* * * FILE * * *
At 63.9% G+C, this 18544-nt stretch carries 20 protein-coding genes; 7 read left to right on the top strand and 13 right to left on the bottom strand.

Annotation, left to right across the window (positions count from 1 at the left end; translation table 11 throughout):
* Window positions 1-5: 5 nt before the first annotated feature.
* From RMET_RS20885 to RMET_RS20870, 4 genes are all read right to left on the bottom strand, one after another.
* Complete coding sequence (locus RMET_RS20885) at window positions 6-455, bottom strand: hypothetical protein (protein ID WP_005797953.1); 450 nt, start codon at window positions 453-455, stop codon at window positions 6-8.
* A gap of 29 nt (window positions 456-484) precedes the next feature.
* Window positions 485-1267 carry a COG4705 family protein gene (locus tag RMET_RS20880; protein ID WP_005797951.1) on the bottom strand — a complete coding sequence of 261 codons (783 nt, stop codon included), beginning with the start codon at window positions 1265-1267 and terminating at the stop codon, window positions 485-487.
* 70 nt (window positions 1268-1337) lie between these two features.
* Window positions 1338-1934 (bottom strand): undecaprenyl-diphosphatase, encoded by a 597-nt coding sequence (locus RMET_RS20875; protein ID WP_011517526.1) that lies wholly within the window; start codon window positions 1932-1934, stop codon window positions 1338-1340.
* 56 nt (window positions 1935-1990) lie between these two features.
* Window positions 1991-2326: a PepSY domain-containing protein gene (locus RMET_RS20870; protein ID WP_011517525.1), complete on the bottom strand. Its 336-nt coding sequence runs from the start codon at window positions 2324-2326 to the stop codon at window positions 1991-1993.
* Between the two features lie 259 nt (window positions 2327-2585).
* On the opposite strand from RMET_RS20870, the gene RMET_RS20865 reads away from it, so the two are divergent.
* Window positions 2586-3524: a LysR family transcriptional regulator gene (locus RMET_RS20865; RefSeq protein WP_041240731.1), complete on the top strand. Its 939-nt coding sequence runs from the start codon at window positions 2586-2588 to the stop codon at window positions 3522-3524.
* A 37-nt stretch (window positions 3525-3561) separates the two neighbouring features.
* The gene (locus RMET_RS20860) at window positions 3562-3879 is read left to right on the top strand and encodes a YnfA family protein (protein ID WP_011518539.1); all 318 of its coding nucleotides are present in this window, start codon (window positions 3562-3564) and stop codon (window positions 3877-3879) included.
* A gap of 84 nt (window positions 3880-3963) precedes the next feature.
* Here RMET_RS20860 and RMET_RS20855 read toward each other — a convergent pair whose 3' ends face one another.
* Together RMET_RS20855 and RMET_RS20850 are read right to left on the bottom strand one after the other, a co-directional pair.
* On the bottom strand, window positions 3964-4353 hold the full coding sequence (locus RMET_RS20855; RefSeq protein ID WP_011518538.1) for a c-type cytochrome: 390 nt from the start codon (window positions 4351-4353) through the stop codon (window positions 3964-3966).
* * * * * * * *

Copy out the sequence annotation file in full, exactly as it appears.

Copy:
At 63.9% G+C, this 18544-nt stretch carries 20 protein-coding genes; 7 read left to right on the top strand and 13 right to left on the bottom strand.

Annotation, left to right across the window (positions count from 1 at the left end; translation table 11 throughout):
* Window positions 1-5: 5 nt before the first annotated feature.
* From RMET_RS20885 to RMET_RS20870, 4 genes are all read right to left on the bottom strand, one after another.
* Complete coding sequence (locus RMET_RS20885) at window positions 6-455, bottom strand: hypothetical protein (protein ID WP_005797953.1); 450 nt, start codon at window positions 453-455, stop codon at window positions 6-8.
* A gap of 29 nt (window positions 456-484) precedes the next feature.
* Window positions 485-1267 carry a COG4705 family protein gene (locus tag RMET_RS20880; protein ID WP_005797951.1) on the bottom strand — a complete coding sequence of 261 codons (783 nt, stop codon included), beginning with the start codon at window positions 1265-1267 and terminating at the stop codon, window positions 485-487.
* 70 nt (window positions 1268-1337) lie between these two features.
* Window positions 1338-1934 (bottom strand): undecaprenyl-diphosphatase, encoded by a 597-nt coding sequence (locus RMET_RS20875; protein ID WP_011517526.1) that lies wholly within the window; start codon window positions 1932-1934, stop codon window positions 1338-1340.
* 56 nt (window positions 1935-1990) lie between these two features.
* Window positions 1991-2326: a PepSY domain-containing protein gene (locus RMET_RS20870; protein ID WP_011517525.1), complete on the bottom strand. Its 336-nt coding sequence runs from the start codon at window positions 2324-2326 to the stop codon at window positions 1991-1993.
* Between the two features lie 259 nt (window positions 2327-2585).
* On the opposite strand from RMET_RS20870, the gene RMET_RS20865 reads away from it, so the two are divergent.
* Window positions 2586-3524: a LysR family transcriptional regulator gene (locus RMET_RS20865; RefSeq protein WP_041240731.1), complete on the top strand. Its 939-nt coding sequence runs from the start codon at window positions 2586-2588 to the stop codon at window positions 3522-3524.
* A 37-nt stretch (window positions 3525-3561) separates the two neighbouring features.
* The gene (locus RMET_RS20860) at window positions 3562-3879 is read left to right on the top strand and encodes a YnfA family protein (protein ID WP_011518539.1); all 318 of its coding nucleotides are present in this window, start codon (window positions 3562-3564) and stop codon (window positions 3877-3879) included.
* A gap of 84 nt (window positions 3880-3963) precedes the next feature.
* Here RMET_RS20860 and RMET_RS20855 read toward each other — a convergent pair whose 3' ends face one another.
* Together RMET_RS20855 and RMET_RS20850 are read right to left on the bottom strand one after the other, a co-directional pair.
* On the bottom strand, window positions 3964-4353 hold the full coding sequence (locus RMET_RS20855; RefSeq protein ID WP_011518538.1) for a c-type cytochrome: 390 nt from the start codon (window positions 4351-4353) through the stop codon (window positions 3964-3966).